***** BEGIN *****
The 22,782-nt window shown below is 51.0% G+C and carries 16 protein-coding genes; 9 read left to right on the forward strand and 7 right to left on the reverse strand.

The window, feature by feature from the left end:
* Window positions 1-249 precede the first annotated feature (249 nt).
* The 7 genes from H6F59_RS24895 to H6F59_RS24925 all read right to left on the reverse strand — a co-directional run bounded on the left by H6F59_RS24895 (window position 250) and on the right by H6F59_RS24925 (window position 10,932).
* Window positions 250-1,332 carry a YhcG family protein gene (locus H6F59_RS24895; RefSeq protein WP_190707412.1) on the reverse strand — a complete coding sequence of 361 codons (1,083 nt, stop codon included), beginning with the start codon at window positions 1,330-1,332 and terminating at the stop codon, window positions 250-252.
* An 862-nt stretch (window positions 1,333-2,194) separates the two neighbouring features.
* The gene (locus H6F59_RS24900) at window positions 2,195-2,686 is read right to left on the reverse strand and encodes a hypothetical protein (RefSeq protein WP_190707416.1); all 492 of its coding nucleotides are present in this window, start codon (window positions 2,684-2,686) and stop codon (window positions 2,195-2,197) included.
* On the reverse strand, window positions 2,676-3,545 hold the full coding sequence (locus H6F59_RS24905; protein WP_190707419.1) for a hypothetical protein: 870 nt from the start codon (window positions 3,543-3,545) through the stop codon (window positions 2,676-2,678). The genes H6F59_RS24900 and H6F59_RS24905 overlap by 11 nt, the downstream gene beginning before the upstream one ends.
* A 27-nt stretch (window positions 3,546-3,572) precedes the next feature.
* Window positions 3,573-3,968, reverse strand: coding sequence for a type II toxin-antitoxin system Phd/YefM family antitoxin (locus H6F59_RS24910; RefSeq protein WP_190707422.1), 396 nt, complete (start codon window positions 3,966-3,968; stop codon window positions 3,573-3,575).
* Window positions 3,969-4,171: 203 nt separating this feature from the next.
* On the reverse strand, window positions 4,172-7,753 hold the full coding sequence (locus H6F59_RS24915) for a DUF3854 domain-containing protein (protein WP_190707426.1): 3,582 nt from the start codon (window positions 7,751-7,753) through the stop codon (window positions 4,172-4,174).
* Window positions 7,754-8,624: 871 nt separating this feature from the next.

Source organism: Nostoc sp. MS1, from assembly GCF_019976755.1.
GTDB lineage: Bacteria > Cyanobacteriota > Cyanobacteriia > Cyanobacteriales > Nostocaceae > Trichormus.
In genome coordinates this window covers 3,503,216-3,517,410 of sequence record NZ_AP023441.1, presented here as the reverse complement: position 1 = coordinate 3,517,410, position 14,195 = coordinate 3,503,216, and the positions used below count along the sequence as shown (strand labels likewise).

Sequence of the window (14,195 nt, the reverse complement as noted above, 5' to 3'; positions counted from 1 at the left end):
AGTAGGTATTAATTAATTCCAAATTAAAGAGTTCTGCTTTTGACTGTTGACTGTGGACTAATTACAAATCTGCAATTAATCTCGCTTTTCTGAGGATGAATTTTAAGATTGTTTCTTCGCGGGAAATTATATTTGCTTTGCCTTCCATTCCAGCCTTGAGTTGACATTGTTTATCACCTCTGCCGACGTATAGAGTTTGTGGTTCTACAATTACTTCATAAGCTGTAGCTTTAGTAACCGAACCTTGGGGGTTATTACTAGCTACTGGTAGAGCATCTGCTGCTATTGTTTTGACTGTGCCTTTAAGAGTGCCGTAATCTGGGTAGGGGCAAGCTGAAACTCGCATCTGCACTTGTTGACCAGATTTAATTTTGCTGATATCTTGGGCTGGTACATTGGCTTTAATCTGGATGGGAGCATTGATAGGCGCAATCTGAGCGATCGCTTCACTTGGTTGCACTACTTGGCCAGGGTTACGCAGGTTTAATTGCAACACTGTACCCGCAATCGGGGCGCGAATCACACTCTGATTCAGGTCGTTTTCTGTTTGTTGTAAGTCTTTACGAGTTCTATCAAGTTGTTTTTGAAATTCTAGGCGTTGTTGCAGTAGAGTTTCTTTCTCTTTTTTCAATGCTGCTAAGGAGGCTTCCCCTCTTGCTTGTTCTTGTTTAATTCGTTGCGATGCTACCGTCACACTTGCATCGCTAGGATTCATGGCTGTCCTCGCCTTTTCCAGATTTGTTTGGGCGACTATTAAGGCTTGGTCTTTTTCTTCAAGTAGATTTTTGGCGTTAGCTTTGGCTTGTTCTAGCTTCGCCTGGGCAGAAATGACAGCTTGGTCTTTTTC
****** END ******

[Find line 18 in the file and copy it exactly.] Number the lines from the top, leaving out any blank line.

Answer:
AGTAGGTATTAATTAATTCCAAATTAAAGAGTTCTGCTTTTGACTGTTGACTGTGGACTAATTACAAATCTGCAATTAATCTCGCTTTTCTGAGGATGAATTTTAAGATTGTTTCTTCGCGGGAAATTATATTTGCTTTGCCTTCCATTCCAGCCTTGAGTTGACATTGTTTATCACCTCTGCCGACGTATAGAGTTTGTGGTTCTACAATTACTTCATAAGCTGTAGCTTTAGTAACCGAACCTTGGGGGTTATTACTAGCTACTGGTAGAGCATCTGCTGCTATTGTTTTGACTGTGCCTTTAAGAGTGCCGTAATCTGGGTAGGGGCAAGCTGAAACTCGCATCTGCACTTGTTGACCAGATTTAATTTTGCTGATATCTTGGGCTGGTACATTGGCTTTAATCTGGATGGGAGCATTGATAGGCGCAATCTGAGCGATCGCTTCACTTGGTTGCACTACTTGGCCAGGGTTACGCAGGTTTAATTGCAACACTGTACCCGCAATCGGGGCGCGAATCACACTCTGATTCAGGTCGTTTTCTGTTTGTTGTAAGTCTTTACGAGTTCTATCAAGTTGTTTTTGAAATTCTAGGCGTTGTTGCAGTAGAGTTTCTTTCTCTTTTTTCAATGCTGCTAAGGAGGCTTCCCCTCTTGCTTGTTCTTGTTTAATTCGTTGCGATGCTACCGTCACACTTGCATCGCTAGGATTCATGGCTGTCCTCGCCTTTTCCAGATTTGTTTGGGCGACTATTAAGGCTTGGTCTTTTTCTTCAAGTAGATTTTTGGCGTTAGCTTTGGCTTGTTCTAGCTTCGCCTGGGCAGAAATGACAGCTTGGTCTTTTTC